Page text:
Sun Can Kill Rock, but Not Its Memory Tech

Sun's Rock processor is probably dead, but the technology behind it, transactional memory, lives on at competitors

2 min read

23 June 2009—According to two unnamed sources cited by The New York Times last week, Sun Microsystems has canceled its next-generation Rock microprocessor—a chip that, as IEEE Spectrum had previously reported, was scheduled to be released later this year.

If true, the cancellation would be a setback in the development of a performance-enhancing technology that acts as a traffic cop for a computer’s memory. ”Transactional memory,” or TM for short, polices simultaneously running sets of instructions in different processor cores that might otherwise overwrite one another’s work. TM’s proponents say the technology could better streamline code that runs on chips packed with more and more processor cores.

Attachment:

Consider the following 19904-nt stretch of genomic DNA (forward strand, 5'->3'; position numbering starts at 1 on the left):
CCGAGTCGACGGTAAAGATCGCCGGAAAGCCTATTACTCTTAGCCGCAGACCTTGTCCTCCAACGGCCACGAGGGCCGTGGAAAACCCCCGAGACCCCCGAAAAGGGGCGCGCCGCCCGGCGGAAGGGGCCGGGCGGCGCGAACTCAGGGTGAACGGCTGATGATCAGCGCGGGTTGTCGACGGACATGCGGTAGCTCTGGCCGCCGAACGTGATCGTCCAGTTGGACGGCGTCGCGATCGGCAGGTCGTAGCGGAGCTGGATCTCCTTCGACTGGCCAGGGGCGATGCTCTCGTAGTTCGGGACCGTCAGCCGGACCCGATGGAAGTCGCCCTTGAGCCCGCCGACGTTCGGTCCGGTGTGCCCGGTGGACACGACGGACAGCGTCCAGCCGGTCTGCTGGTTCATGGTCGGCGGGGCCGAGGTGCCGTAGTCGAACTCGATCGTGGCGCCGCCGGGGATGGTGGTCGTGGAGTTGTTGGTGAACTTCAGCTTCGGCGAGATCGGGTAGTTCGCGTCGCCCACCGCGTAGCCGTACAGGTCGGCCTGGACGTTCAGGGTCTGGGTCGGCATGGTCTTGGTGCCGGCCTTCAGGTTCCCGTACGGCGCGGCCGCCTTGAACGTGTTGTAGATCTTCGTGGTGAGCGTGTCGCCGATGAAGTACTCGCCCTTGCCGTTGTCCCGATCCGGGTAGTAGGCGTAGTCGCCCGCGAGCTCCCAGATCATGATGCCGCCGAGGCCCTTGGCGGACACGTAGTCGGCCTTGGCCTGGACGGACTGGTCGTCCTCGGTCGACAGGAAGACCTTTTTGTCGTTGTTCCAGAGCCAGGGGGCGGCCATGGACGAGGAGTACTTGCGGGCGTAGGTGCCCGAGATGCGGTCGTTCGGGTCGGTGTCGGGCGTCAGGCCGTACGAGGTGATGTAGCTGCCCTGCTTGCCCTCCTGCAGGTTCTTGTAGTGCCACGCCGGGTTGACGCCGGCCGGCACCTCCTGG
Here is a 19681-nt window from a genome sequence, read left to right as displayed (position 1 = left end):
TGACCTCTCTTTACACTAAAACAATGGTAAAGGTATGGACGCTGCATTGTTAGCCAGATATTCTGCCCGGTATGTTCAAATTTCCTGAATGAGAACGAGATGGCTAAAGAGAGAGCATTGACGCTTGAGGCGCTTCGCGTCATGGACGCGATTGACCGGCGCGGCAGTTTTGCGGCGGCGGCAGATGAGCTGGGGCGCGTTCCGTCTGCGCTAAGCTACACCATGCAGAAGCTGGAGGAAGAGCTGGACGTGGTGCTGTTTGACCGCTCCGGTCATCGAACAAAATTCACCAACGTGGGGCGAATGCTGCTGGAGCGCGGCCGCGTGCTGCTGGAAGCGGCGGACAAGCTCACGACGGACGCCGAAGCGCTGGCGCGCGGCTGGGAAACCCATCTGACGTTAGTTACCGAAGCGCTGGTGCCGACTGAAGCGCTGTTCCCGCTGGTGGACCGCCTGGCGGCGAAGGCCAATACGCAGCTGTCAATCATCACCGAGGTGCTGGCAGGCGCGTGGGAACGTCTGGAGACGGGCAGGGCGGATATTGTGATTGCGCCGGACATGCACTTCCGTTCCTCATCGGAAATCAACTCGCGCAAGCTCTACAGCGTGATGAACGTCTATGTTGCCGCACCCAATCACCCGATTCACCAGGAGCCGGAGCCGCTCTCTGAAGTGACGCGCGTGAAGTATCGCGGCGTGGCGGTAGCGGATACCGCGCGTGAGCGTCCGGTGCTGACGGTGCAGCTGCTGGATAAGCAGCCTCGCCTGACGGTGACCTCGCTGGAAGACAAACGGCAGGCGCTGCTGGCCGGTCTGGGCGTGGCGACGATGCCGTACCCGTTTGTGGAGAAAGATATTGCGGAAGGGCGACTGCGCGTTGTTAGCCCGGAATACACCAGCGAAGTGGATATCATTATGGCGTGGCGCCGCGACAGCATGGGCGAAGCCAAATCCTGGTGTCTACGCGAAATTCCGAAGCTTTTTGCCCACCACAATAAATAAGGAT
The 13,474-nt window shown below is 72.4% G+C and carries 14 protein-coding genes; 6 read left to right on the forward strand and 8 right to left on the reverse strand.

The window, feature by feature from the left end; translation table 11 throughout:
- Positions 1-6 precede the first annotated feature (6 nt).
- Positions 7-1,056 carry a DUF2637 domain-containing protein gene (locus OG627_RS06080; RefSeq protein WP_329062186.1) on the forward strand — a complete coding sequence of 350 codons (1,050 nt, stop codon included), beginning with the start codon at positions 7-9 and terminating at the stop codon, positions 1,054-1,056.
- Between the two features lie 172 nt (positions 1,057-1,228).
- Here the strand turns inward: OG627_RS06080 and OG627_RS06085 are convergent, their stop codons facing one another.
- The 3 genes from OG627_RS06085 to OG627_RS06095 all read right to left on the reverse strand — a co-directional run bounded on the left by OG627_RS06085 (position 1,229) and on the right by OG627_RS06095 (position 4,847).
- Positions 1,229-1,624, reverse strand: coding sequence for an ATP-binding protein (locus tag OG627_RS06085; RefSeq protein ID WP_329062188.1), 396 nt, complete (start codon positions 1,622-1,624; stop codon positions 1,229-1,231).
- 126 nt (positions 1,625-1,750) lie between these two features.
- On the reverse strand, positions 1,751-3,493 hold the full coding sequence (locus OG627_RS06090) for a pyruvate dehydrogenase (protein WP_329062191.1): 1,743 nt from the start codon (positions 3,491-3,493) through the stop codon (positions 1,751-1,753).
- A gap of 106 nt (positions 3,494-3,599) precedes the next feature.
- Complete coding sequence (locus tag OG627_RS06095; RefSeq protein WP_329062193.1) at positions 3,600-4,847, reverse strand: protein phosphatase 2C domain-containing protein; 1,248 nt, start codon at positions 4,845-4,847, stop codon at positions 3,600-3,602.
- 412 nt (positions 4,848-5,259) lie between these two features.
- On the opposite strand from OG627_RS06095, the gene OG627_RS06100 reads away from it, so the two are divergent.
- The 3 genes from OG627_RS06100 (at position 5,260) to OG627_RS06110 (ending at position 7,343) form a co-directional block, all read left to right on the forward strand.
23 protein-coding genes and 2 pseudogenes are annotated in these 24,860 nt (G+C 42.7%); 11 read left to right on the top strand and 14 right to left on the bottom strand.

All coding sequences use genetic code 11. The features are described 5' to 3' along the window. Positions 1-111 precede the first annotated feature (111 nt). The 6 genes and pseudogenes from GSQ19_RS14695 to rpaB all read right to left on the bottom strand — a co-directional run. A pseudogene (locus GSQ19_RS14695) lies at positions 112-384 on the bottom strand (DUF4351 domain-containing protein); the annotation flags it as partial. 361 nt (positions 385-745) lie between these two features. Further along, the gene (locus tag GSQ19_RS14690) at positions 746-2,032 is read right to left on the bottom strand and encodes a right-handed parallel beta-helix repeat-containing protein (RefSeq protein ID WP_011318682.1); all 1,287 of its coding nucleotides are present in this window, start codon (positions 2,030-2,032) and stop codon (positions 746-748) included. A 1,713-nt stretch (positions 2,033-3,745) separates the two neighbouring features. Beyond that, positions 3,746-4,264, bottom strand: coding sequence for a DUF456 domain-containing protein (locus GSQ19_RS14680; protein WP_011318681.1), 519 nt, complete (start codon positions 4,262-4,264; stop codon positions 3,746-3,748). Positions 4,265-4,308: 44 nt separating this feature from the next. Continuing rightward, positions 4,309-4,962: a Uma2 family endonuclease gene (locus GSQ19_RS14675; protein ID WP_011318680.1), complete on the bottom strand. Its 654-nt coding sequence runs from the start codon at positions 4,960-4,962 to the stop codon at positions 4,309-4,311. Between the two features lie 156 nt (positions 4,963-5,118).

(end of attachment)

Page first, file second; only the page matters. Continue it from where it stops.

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The Ultimate Transistor Timeline

The transistor’s amazing evolution from point contacts to quantum tunnels

1 min read
A chart showing the timeline of when a transistor was invented and when it was commercialized.

Even as the initial sales receipts for the first transistors to hit the market were being tallied up in 1948, the next generation of transistors had already been invented (see “The First Transistor and How it Worked.”) Since then, engineers have reinvented the transistor over and over again, raiding condensed-matter physics for anything that might offer even the possibility of turning a small signal into a larger one.

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